Bigger payouts seen for U.S. financial market whistleblowers


By Sarah N. Lynch

WASHINGTON, Oct 1 (Reuters) - In the two years since regulators launched programs to encourage whistleblowersto report corporate wrongdoers, all of five people have beenrewarded, but officials are bolstering their efforts and predictlucrative payouts for tipsters.

Both the Securities and Exchange Commission and CommodityFutures Trading Commission launched their offices in 2011 aspart of post-crisis reforms laid out in the 2010 Dodd-Frankfinancial law.

Lawmakers hoped the allure of financial windfalls wouldencourage witnesses to turn in fraudsters or other corporatewrongdoers. But the initial tips and payout numbers have beenmodest.

The SEC had paid a total of four whistleblowers $170,000despite receiving 3,001 tips in fiscal year 2012 alone, whilethe CFTC paid nothing after getting 58 tips in the same timeperiod.

But on Tuesday the SEC announced its largest award yet - $14million to an anonymous whistleblower - and the official incharge of the agency's office said high-quality tips that couldlead to big payouts are now being submitted routinely.

"We have some very interesting ongoing investigations that,depending on how they play out, could, given our historicalrecovery in these kinds of cases, mean very big numbers," SECWhistleblower Office Director Sean McKessy said in an interviewwith Reuters last week.

"I think logically speaking, in the years to come, I expectthere will be more frequent and continuous payments on a morerolling basis," he added.

The SEC provided few details about how the latestwhistleblower helped assist SEC investigators, citingconfidentiality concerns by the whistleblower.

Under SEC rules, if the tip proves vital to a case, awhistleblower can receive anywhere from 10 to 30 percent of themonetary sanctions collected if they exceed $1 million.

The SEC said the person's tip allowed the agency to bring anaction against the perpetrators in less than six months andrecover investors' money.

While the SEC's office has received the bulk of the tips sofar, the CFTC's program is gaining traction.

In July, the CFTC hired SEC enforcement veteran ChristopherEhrman to head its whistleblower office. In an interview withReuters, Ehrman said the program is thriving.

As of late September, he said, the CFTC had received morethan double the tips for fiscal 2013, jumping from 58 to 137.

"The overall visibility of the agency I think has increasedsignificantly," he said, noting that the CFTC's blockbustercases against banks like UBS, The Royal Bank ofScotland and Barclays, settlements over therigging of Libor interest-rates and the ongoing litigationagainst ex-MF Global Chief Executive Jon Corzine have been a"game-changer" for the agency.


The offices have their critics.

Corporate interest groups, including the U.S. Chamber ofCommerce, warned that the rules governing the offices could killcompany compliance programs, especially if whistleblowers werenot required to report internally first.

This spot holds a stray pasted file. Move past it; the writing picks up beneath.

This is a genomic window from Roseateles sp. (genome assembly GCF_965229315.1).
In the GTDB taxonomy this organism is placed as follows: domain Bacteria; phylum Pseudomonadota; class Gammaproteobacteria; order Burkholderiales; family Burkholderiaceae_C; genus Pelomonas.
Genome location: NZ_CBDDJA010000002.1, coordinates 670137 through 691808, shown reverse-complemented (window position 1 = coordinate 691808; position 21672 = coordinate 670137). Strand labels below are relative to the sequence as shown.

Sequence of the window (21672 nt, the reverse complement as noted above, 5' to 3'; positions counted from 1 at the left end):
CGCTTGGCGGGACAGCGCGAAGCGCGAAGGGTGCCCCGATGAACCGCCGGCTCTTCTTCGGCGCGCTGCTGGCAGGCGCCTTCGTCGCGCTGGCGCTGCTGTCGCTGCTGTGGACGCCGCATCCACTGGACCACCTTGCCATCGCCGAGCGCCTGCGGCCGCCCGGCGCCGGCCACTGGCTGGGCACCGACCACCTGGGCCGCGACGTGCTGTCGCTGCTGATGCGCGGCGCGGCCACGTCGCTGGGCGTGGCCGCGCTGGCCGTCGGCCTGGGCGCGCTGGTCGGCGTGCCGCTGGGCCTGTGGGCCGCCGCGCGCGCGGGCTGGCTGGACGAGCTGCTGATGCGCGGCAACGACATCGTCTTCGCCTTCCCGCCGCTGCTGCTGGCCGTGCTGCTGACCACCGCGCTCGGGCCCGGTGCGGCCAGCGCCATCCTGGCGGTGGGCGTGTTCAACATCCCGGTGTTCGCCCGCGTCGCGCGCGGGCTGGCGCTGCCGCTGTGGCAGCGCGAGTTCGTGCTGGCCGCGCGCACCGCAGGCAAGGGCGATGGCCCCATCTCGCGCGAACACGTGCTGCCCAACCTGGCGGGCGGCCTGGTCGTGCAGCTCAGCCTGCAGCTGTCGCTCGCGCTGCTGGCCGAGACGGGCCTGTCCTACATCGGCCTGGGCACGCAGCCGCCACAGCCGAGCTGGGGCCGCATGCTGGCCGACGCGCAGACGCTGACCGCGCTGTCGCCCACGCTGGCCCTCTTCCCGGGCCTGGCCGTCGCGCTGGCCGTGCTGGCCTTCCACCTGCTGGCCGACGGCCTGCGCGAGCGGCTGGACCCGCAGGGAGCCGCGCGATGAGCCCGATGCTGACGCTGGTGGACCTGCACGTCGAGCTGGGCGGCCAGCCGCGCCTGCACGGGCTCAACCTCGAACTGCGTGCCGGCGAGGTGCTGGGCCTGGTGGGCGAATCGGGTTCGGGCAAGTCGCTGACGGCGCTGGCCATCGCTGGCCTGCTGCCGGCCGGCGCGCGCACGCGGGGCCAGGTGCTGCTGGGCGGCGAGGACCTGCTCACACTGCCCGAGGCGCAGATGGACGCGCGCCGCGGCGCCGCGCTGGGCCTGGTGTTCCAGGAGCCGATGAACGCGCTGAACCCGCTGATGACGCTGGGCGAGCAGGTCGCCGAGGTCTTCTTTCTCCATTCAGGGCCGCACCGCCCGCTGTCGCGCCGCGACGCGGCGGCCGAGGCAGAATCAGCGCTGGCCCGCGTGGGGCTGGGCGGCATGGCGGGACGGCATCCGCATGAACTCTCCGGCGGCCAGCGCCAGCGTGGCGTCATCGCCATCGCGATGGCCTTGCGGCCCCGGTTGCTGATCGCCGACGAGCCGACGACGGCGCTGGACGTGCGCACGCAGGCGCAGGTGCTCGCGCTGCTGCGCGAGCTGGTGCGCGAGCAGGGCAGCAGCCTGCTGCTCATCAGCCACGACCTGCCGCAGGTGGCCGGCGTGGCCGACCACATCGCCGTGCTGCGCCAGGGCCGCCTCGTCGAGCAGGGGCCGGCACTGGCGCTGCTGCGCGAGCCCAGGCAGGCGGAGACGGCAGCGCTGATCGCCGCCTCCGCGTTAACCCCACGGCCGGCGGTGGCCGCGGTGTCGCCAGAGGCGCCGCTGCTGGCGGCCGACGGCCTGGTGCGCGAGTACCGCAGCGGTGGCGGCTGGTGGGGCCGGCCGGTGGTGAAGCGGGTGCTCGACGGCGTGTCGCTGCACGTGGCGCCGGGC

They say regulators could be swamped with an avalanche ofpossibly less-than-stellar tips from insiders who have a beefwith management and were looking for a big payday.

In a concession to companies, the final SEC rule included aprovision that improved a whistleblower's chances of receiving ahigher percentage award by reporting problems internally first.But the rule only protects the whistleblower from retaliation ifthe employee also reports wrongdoing to the SEC.

Tom Quaadman, vice president of the Chamber's Center forCapital Markets Competitiveness, said in an interview that it istoo soon to know if the program has had adverse effects and thatmore data is needed.

Other groups, namely whistleblower lawyers, have been fierceadvocates of the offices' potential.

Lawyers in private practice who specialize in whistleblowercases say they have clients, including high-level people fromwell-known companies, who have strong potential to reap thebenefits of the new Dodd-Frank whistleblower programs.

"We have 26 cases pending before the SEC right now and ofthat number, close to half have had some enforcement interest,"said R. Scott Oswald, a lawyer with the Employment Law Group."Of that number, I'd say about six or seven are verysignificantly down the track in the enforcement action."

Regulators and lawyers say few awards have been handed outso far due to the time it takes to investigate, litigate anddetermine whether whistleblowers should be rewarded.

"An SEC investigation can take two to four years todevelop," said Jordan Thomas, a partner at Labaton Sucharow LLP,who previously worked at the SEC helping to create thewhistleblower program.

Because the rules took effect only in 2011, that means mostcases have not yet run their course, he added.

"In the coming years, I predict that many of the SEC's mostsignificant cases will be the result of whistleblowers," Thomassaid.

As for the CFTC's program, experts say they believe therehave been no payouts yet for a variety of reasons.

In addition to the time it takes to check out tips, the CFTCinvestigates a narrower swath of issues than the SEC and is notas well known a regulator on Wall Street.

"I think that office should go on a massive public relationscampaign to explain what they do and how whistleblowers canhelp," said Stephen M. Kohn, the executive director at theNational Whistleblowers Center and author of "TheWhistleblower's Handbook."

The CFTC's Ehrman, for his part, said he could not agreemore.

He plans to go on a road show of sorts, visiting CFTC andFBI regional offices, bar association events and trade groupgatherings. In November, he will set up a table at the FutureIndustry Association's popular annual conference in Chicago.

"We are redoubling our efforts," he said.

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